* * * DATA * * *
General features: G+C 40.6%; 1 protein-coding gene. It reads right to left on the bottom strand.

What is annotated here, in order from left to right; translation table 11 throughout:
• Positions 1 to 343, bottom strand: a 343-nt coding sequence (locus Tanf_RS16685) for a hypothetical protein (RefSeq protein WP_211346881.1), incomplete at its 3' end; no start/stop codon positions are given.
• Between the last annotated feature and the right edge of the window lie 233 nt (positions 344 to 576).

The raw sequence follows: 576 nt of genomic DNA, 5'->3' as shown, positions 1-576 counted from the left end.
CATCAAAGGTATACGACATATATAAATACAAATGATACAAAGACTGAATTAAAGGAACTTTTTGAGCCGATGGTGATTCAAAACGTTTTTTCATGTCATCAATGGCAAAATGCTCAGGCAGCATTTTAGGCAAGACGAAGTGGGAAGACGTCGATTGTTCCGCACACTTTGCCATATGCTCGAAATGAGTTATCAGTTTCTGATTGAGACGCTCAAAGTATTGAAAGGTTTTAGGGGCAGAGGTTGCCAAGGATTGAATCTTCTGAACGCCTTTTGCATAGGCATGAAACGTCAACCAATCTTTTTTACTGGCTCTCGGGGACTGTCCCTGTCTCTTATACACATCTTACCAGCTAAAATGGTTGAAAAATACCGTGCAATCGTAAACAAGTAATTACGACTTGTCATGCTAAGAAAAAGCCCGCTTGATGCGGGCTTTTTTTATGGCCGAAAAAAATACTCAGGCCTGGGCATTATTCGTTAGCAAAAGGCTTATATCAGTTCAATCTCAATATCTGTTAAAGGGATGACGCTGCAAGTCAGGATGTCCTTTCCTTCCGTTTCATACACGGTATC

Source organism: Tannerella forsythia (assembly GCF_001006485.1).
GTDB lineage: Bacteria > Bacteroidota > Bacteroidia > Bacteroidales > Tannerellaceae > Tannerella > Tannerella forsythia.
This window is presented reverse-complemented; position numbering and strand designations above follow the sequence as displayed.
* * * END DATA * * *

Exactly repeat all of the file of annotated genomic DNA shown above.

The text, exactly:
General features: G+C 40.6%; 1 protein-coding gene. It reads right to left on the bottom strand.

What is annotated here, in order from left to right; translation table 11 throughout:
• Positions 1 to 343, bottom strand: a 343-nt coding sequence (locus Tanf_RS16685) for a hypothetical protein (RefSeq protein WP_211346881.1), incomplete at its 3' end; no start/stop codon positions are given.
• Between the last annotated feature and the right edge of the window lie 233 nt (positions 344 to 576).

The raw sequence follows: 576 nt of genomic DNA, 5'->3' as shown, positions 1-576 counted from the left end.
CATCAAAGGTATACGACATATATAAATACAAATGATACAAAGACTGAATTAAAGGAACTTTTTGAGCCGATGGTGATTCAAAACGTTTTTTCATGTCATCAATGGCAAAATGCTCAGGCAGCATTTTAGGCAAGACGAAGTGGGAAGACGTCGATTGTTCCGCACACTTTGCCATATGCTCGAAATGAGTTATCAGTTTCTGATTGAGACGCTCAAAGTATTGAAAGGTTTTAGGGGCAGAGGTTGCCAAGGATTGAATCTTCTGAACGCCTTTTGCATAGGCATGAAACGTCAACCAATCTTTTTTACTGGCTCTCGGGGACTGTCCCTGTCTCTTATACACATCTTACCAGCTAAAATGGTTGAAAAATACCGTGCAATCGTAAACAAGTAATTACGACTTGTCATGCTAAGAAAAAGCCCGCTTGATGCGGGCTTTTTTTATGGCCGAAAAAAATACTCAGGCCTGGGCATTATTCGTTAGCAAAAGGCTTATATCAGTTCAATCTCAATATCTGTTAAAGGGATGACGCTGCAAGTCAGGATGTCCTTTCCTTCCGTTTCATACACGGTATC

Source organism: Tannerella forsythia (assembly GCF_001006485.1).
GTDB lineage: Bacteria > Bacteroidota > Bacteroidia > Bacteroidales > Tannerellaceae > Tannerella > Tannerella forsythia.
This window is presented reverse-complemented; position numbering and strand designations above follow the sequence as displayed.